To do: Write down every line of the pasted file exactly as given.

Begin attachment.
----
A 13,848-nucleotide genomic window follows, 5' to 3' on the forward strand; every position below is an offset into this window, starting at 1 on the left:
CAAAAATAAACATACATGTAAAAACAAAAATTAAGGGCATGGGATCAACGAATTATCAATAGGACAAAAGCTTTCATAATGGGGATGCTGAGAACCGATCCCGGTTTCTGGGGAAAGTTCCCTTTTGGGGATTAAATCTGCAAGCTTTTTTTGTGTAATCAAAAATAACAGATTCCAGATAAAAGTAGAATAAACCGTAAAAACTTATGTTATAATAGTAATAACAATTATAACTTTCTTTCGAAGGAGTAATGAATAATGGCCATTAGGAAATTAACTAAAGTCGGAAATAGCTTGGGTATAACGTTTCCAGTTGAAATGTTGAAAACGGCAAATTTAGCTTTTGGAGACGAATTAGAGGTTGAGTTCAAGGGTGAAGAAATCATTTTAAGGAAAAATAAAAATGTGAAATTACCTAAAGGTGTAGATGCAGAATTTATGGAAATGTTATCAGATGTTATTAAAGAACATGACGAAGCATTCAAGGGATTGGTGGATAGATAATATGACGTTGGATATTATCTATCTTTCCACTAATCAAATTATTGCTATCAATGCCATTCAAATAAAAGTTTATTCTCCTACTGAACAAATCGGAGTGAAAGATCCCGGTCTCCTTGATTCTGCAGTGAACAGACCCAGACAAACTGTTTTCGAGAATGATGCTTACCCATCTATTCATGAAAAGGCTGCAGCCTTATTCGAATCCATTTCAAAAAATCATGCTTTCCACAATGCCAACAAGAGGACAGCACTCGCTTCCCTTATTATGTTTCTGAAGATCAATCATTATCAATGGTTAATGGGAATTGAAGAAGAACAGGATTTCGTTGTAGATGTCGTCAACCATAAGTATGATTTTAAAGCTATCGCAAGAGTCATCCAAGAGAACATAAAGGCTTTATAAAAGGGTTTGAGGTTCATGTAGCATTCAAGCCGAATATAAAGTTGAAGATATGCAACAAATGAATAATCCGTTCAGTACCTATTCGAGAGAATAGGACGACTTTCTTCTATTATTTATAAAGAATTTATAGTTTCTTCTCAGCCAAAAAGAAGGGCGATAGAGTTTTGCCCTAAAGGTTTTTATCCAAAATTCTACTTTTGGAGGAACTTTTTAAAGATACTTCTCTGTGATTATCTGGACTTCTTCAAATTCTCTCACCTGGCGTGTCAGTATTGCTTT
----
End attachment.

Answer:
A 13,848-nucleotide genomic window follows, 5' to 3' on the forward strand; every position below is an offset into this window, starting at 1 on the left:
CAAAAATAAACATACATGTAAAAACAAAAATTAAGGGCATGGGATCAACGAATTATCAATAGGACAAAAGCTTTCATAATGGGGATGCTGAGAACCGATCCCGGTTTCTGGGGAAAGTTCCCTTTTGGGGATTAAATCTGCAAGCTTTTTTTGTGTAATCAAAAATAACAGATTCCAGATAAAAGTAGAATAAACCGTAAAAACTTATGTTATAATAGTAATAACAATTATAACTTTCTTTCGAAGGAGTAATGAATAATGGCCATTAGGAAATTAACTAAAGTCGGAAATAGCTTGGGTATAACGTTTCCAGTTGAAATGTTGAAAACGGCAAATTTAGCTTTTGGAGACGAATTAGAGGTTGAGTTCAAGGGTGAAGAAATCATTTTAAGGAAAAATAAAAATGTGAAATTACCTAAAGGTGTAGATGCAGAATTTATGGAAATGTTATCAGATGTTATTAAAGAACATGACGAAGCATTCAAGGGATTGGTGGATAGATAATATGACGTTGGATATTATCTATCTTTCCACTAATCAAATTATTGCTATCAATGCCATTCAAATAAAAGTTTATTCTCCTACTGAACAAATCGGAGTGAAAGATCCCGGTCTCCTTGATTCTGCAGTGAACAGACCCAGACAAACTGTTTTCGAGAATGATGCTTACCCATCTATTCATGAAAAGGCTGCAGCCTTATTCGAATCCATTTCAAAAAATCATGCTTTCCACAATGCCAACAAGAGGACAGCACTCGCTTCCCTTATTATGTTTCTGAAGATCAATCATTATCAATGGTTAATGGGAATTGAAGAAGAACAGGATTTCGTTGTAGATGTCGTCAACCATAAGTATGATTTTAAAGCTATCGCAAGAGTCATCCAAGAGAACATAAAGGCTTTATAAAAGGGTTTGAGGTTCATGTAGCATTCAAGCCGAATATAAAGTTGAAGATATGCAACAAATGAATAATCCGTTCAGTACCTATTCGAGAGAATAGGACGACTTTCTTCTATTATTTATAAAGAATTTATAGTTTCTTCTCAGCCAAAAAGAAGGGCGATAGAGTTTTGCCCTAAAGGTTTTTATCCAAAATTCTACTTTTGGAGGAACTTTTTAAAGATACTTCTCTGTGATTATCTGGACTTCTTCAAATTCTCTCACCTGGCGTGTCAGTATTGCTTT